Social Selling vs Network Marketing

27

Feb

Image by Southern Social

Does “social selling” mean “network marketing”?

You’re scrolling through Facebook (editor: so you must be older than 30) and you see a few friends selling stuff. Maybe it’s jewelry, maybe it’s skin care or make up. You look a little closer and you come across the phrase “social selling.” Makes sense, right? They’re on social media…selling stuff. Simple.

But if you’re curious and dig for more info, your next question may be, “isn’t this one of those network marketing companies?” If you’ve had this experience and wonder what is different between social selling and network marketing, this post is for you.

First, some basic definitions. Network Marketing has been around for decades. It’s a business model in which a company sells something (a product or service) through a network of independent distributors. These distributors earn commissions from their sales, and they often recruit other distributors to sell with them, but some companies have flat or nearly flat organizations and recruiting is not emphasized. 

As a distributor adds other distributors to his or her organization (usually called a “downline” or team), the recruiting distributor typically earns additional income from the sales made by recruits. Because these recruited distributors are organized on layers or levels, the business model is also often called multi-level marketing, or MLM. Another common name is “direct sales,” which encompasses many more types of companies. 

Because of the way organizations develop over time, many people are skeptical about network marketing companies because they can resemble illegal pyramid schemes. The tell-tale characteristic, however, is that a pyramid scheme doesn’t involve a legitimate investment vehicle or the sale of a product or service. Wikipedia has a very informative entry for illegal pyramid schemes. 

In contrast, reputable direct sales companies offer a good or service, and in fact many offer innovative, disruptive products that directly compete with retail giants. Example: for the last three years, Rodan + Fields has been the top-selling skin care brand in the U.S.

Social selling, for our purposes, is the kind of marketing outlined at the beginning of this post — It’s a fairly recent trend exemplified by everyday people offering products (mostly) to friends, and using social networks as a primary sales channel. (Readers should be aware of a broader meaning of “social selling” that applies to B2B sales.)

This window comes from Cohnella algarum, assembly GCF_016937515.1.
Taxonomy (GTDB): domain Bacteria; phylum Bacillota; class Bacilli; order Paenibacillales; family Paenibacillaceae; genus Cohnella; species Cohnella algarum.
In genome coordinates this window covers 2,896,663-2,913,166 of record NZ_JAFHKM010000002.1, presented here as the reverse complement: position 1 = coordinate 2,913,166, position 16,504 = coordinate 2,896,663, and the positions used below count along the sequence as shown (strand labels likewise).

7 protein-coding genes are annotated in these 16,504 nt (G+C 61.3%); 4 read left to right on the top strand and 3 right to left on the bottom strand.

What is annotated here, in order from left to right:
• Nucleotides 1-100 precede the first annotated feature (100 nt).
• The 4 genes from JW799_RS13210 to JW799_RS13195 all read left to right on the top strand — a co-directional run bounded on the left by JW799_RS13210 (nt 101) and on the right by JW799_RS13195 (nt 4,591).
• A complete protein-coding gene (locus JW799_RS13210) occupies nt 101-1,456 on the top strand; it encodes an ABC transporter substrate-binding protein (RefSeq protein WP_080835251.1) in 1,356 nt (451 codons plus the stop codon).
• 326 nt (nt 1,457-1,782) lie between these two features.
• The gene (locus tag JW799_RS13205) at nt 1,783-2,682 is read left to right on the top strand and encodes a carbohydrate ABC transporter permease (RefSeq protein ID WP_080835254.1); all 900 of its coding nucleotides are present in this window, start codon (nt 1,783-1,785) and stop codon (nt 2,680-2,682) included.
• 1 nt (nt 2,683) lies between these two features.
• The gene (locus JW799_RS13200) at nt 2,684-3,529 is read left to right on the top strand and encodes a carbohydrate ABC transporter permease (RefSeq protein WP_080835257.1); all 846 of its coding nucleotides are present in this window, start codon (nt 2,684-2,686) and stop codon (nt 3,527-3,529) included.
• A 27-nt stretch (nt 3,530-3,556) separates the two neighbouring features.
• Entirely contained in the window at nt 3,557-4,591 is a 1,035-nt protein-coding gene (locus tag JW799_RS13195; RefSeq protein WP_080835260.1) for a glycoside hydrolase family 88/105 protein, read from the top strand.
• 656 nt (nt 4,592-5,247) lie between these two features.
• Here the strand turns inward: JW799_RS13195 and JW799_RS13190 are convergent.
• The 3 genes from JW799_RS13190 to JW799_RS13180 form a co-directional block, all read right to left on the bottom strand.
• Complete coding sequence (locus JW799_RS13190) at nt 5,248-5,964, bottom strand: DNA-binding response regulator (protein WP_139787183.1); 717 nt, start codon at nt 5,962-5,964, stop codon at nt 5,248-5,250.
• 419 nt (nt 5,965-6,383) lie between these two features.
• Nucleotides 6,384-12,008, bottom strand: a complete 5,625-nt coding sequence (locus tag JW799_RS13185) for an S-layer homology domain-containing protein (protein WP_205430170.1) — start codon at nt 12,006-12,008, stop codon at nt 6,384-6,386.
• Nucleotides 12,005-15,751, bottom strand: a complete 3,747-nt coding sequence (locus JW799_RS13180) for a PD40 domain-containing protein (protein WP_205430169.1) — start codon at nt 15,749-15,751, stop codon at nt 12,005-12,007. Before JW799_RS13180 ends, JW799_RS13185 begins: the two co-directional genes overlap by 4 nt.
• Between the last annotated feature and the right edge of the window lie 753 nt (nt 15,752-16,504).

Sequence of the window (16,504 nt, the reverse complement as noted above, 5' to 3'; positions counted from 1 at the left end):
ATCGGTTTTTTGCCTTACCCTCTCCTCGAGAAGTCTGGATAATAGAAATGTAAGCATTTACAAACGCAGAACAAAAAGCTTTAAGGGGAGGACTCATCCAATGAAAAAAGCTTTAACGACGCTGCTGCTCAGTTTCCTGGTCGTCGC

With the definitions established, here’s a key point: Not all social selling is network marketing. In like manner, not all network marketing is social selling. For example, many “Influencers” promote products, perhaps even their own, and earn an income from sales, but they may be doing it without any connection to a direct sales company. Furthermore, many people involved in network marketing do little or no engagement on social media, sticking instead to traditional face-to-face interactions.  

Many direct sales companies that have emerged in recent years, such as MONAT, LUMINESS, EVERRA, and JOIYA, have used the term social selling or social marketing to define how they operate. Given the stigma and, as mentioned above, association with potentially illegal activity that many still attach to the term “network marketing,” it’s no surprise companies might shy away from a term that can be a turn-off. 

But we’re not here to hide anything, and neither are they!

If social networks evaporated tomorrow, network marketing companies would carry on with minimal disruption (there might be a little bit of a scramble to find phone numbers and email addresses) because it’s all about connections. By its very nature, direct sales IS social. That’s why calling it social selling is an appropriate fit. 

Facebook and Instagram have made it easier than ever to connect with people literally all over the world. And you can’t scroll your feed very long before you see someone sharing something they love — a new movie, restaurant, shoes, etc. Our desire and need to share combined with a global audience on-line make for a perfect digital recipe that IS social selling. 

Image by Southern Social

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